Wednesday, March 4, 2015

Lisa-Marie Kaspar - My Thoughts on Film Photography

Lisa-Marie Kaspar is a 21 year-old German film photographer, also a student of Communication Design. She started photographing in 2012 with a digital camera, but one year later has been shooting film, since then has never stopped with this passion.

Lisa-Marie joined with us in most of Shooting Film's projects and today coming back to share with us her thoughts on film photography.


Yes, I am one of those young adults who drools over grainy shots of hands and skin, who rifle trough boxes filled with old cameras looking for another dusty family member, and are persistently broke because of the vast amount of rolls of film that need to be developed. I am addicted to film photography and there is no chance of a cure.



However, it took quite a while until the addiction began, because I started with digital photography first. Maybe because of that I often find myself thinking about the question whether this all makes sense. Shooting on film, developing and then scanning - suddenly the analogue process switches to digital. We take the little frames exposed by light meeting photo - sensitive material into the digital world. So, what about taking digital photos from the very beginning? Wouldn't it be the same? Probably even easier, cheaper and faster?



Well, although it is paradoxical to stick to film and the whole chemical process in the first place only to then digitalize the photographs, the two things don't exclude each other. Speaking of the chemical process it is something that differs a great deal from the way you take photos with your DSRL. An empty roll is more like a white canvas waiting to be painted on. It is not only loading the film, shooting and that's it. it is choosing your tool to paint on the canvas. Choosing a specific brand, choosing the photosensitivity (ASA/ISO), choosing a specific type of film. Maybe you shoot with an expired roll of film, maybe you've accidentally forgotten a roll in your car parking in the searing summer heat. The list is endless. You can experiment with film so much more than with a sensor.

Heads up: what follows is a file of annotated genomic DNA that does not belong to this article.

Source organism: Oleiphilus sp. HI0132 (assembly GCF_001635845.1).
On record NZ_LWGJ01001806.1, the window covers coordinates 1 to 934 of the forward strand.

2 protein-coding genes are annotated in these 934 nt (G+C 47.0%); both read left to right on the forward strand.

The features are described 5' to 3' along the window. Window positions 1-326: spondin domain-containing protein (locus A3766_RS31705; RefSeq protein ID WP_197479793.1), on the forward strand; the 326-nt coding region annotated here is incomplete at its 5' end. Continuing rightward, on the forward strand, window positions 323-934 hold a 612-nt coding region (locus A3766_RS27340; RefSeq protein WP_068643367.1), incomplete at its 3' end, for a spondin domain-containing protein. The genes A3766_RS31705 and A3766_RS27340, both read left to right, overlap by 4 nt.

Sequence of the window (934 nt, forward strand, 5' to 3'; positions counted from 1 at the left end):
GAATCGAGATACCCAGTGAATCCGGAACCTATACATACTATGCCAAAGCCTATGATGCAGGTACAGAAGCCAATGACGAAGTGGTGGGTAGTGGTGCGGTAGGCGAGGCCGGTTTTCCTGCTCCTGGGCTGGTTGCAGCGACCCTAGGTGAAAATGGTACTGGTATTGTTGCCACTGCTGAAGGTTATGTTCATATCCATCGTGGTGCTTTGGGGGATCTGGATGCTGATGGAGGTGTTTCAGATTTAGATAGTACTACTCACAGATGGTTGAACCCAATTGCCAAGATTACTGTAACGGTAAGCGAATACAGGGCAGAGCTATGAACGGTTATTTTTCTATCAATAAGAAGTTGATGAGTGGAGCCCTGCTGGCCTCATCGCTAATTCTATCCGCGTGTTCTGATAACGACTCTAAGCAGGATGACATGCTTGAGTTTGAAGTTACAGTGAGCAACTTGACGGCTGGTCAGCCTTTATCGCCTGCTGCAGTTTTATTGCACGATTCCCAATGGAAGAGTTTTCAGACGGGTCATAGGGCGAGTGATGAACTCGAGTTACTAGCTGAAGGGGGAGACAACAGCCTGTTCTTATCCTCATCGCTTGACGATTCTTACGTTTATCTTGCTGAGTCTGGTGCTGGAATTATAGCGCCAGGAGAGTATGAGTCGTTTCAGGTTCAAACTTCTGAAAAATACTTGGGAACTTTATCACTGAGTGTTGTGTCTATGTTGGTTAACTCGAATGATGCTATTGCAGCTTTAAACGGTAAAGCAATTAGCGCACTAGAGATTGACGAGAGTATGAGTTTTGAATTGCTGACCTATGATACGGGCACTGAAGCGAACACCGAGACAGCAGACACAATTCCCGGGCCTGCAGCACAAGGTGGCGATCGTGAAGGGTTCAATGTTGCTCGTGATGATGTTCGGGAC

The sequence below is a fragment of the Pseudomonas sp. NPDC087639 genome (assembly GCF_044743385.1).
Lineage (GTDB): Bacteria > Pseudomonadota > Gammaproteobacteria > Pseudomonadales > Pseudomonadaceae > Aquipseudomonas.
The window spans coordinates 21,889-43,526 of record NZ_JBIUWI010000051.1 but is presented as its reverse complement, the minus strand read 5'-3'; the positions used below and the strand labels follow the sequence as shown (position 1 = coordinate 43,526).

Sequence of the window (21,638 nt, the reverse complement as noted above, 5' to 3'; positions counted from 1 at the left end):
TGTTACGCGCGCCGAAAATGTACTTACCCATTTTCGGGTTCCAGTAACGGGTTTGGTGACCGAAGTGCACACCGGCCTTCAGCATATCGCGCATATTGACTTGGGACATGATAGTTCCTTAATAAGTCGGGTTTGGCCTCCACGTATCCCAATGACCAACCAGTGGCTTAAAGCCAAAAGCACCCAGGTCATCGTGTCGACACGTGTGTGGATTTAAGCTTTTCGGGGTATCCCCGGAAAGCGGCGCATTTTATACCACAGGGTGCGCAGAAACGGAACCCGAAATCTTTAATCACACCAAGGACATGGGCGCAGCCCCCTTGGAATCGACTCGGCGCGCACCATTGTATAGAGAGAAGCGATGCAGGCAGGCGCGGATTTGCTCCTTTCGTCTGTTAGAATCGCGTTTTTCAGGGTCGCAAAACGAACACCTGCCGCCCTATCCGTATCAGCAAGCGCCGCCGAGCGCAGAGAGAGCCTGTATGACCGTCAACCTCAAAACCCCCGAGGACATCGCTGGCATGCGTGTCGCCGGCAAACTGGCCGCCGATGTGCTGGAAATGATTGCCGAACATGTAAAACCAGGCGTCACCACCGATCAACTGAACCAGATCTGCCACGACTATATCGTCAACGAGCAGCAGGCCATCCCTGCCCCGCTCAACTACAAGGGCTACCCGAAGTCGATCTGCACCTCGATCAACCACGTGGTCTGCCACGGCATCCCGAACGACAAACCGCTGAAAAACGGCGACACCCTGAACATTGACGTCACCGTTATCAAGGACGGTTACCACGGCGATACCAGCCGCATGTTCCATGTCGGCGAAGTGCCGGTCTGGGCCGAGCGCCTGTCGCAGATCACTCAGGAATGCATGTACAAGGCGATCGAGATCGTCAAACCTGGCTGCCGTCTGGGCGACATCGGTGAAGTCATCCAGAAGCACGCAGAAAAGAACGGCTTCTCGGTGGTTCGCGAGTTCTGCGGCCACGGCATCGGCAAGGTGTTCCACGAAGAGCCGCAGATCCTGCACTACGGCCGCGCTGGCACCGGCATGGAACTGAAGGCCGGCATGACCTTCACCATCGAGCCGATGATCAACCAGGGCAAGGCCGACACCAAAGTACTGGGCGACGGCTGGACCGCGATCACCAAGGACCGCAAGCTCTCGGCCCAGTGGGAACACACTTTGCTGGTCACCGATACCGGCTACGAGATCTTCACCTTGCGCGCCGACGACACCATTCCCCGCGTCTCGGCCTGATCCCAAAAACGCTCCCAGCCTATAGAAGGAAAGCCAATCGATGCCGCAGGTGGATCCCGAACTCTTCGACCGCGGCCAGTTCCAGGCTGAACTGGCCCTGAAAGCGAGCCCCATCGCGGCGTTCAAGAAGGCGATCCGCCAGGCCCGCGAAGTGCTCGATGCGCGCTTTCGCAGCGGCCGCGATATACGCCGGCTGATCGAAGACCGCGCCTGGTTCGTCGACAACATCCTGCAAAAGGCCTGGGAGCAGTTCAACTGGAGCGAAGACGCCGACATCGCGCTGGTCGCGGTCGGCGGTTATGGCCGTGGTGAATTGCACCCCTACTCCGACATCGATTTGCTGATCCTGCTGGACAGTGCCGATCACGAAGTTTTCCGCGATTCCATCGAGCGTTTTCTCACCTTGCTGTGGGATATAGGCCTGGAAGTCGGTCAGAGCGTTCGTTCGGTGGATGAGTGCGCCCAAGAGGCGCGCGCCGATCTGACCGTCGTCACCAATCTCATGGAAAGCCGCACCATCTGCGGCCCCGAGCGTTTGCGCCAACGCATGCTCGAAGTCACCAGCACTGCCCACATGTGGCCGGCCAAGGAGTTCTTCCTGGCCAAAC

In my opinion, even if you took a photo of the same subject with a film and a digital camera you won't get identical results. There is that certain type of grain, these certain colours that occur because of the reaction between the layers and light. You can try to imitate these effects in Photoshop, but you will never get the exact results.



Of course you want to show and share your film photos just like other photographers. The only way to do this is to first scan the negatives. Now you have a digital version of them, but that doesn't make them the same as digital photographs. In most cases, you don't have to edit them or you don't want to edit them. By choosing a certain type of film you have already made the decision of the colouring and if you wished for a different one you could have taken another film roll. Of course you can edit them, as well, but choosing the colouring in the first place makes it a lot easier. You don't have raw photos that need the editing afterwards. You already made the photo as it is supposed to be.



Leaving the technical aspects behind, I always think of film photography as some kinds of magic. You take the photo, but it takes a while until you can see the result. It often happens to me that it takes weeks until a roll is exposed, so that I already forgot what I took photos of in the very beginning. The excitement that comes along with when you pick up the developed negatives and get to take the first glimpse of the photographs is of a special kind. It is mixed with a certain fear that maybe there is nothing on the film, because you chose the wrong settings. It may sound like a drawback, but this mix of feelings (which is even stronger when you develop the films yourself) is bittersweet. Most of the time it is without any reason and your photos are perfectly fine. The one time your fear comes true is sad, of course, but it helps you learn from it and grow.



Many people say analogue photography is going to die. I don't agree. I would rather say that analogue photography won't be replaced with digital photography as these two are different from each other. That is something that might sound strange at first glance, but if you think about it, you will understand.



See more of her work at:

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